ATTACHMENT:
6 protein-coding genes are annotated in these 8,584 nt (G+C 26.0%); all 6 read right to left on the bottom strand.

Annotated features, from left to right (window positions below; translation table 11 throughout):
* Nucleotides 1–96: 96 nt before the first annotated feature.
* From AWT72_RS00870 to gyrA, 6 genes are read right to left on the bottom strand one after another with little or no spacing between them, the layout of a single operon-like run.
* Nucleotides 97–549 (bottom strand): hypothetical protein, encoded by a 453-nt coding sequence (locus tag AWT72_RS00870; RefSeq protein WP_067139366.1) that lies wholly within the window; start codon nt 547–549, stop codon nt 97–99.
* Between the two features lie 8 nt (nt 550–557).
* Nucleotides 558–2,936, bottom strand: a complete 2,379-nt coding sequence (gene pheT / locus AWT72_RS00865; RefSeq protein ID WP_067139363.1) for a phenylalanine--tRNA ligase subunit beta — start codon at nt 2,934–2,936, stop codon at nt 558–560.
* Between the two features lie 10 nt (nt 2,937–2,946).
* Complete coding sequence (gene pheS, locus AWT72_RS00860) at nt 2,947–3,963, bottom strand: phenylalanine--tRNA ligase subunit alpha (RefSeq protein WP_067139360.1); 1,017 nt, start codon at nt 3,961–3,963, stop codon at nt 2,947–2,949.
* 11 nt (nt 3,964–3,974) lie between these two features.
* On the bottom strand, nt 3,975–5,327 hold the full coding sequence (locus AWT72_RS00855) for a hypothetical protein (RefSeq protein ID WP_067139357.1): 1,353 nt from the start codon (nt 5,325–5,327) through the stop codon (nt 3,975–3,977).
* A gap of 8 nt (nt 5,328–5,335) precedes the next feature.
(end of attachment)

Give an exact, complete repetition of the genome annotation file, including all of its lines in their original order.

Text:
6 protein-coding genes are annotated in these 8,584 nt (G+C 26.0%); all 6 read right to left on the bottom strand.

Annotated features, from left to right (window positions below; translation table 11 throughout):
* Nucleotides 1–96: 96 nt before the first annotated feature.
* From AWT72_RS00870 to gyrA, 6 genes are read right to left on the bottom strand one after another with little or no spacing between them, the layout of a single operon-like run.
* Nucleotides 97–549 (bottom strand): hypothetical protein, encoded by a 453-nt coding sequence (locus tag AWT72_RS00870; RefSeq protein WP_067139366.1) that lies wholly within the window; start codon nt 547–549, stop codon nt 97–99.
* Between the two features lie 8 nt (nt 550–557).
* Nucleotides 558–2,936, bottom strand: a complete 2,379-nt coding sequence (gene pheT / locus AWT72_RS00865; RefSeq protein ID WP_067139363.1) for a phenylalanine--tRNA ligase subunit beta — start codon at nt 2,934–2,936, stop codon at nt 558–560.
* Between the two features lie 10 nt (nt 2,937–2,946).
* Complete coding sequence (gene pheS, locus AWT72_RS00860) at nt 2,947–3,963, bottom strand: phenylalanine--tRNA ligase subunit alpha (RefSeq protein WP_067139360.1); 1,017 nt, start codon at nt 3,961–3,963, stop codon at nt 2,947–2,949.
* 11 nt (nt 3,964–3,974) lie between these two features.
* On the bottom strand, nt 3,975–5,327 hold the full coding sequence (locus AWT72_RS00855) for a hypothetical protein (RefSeq protein ID WP_067139357.1): 1,353 nt from the start codon (nt 5,325–5,327) through the stop codon (nt 3,975–3,977).
* A gap of 8 nt (nt 5,328–5,335) precedes the next feature.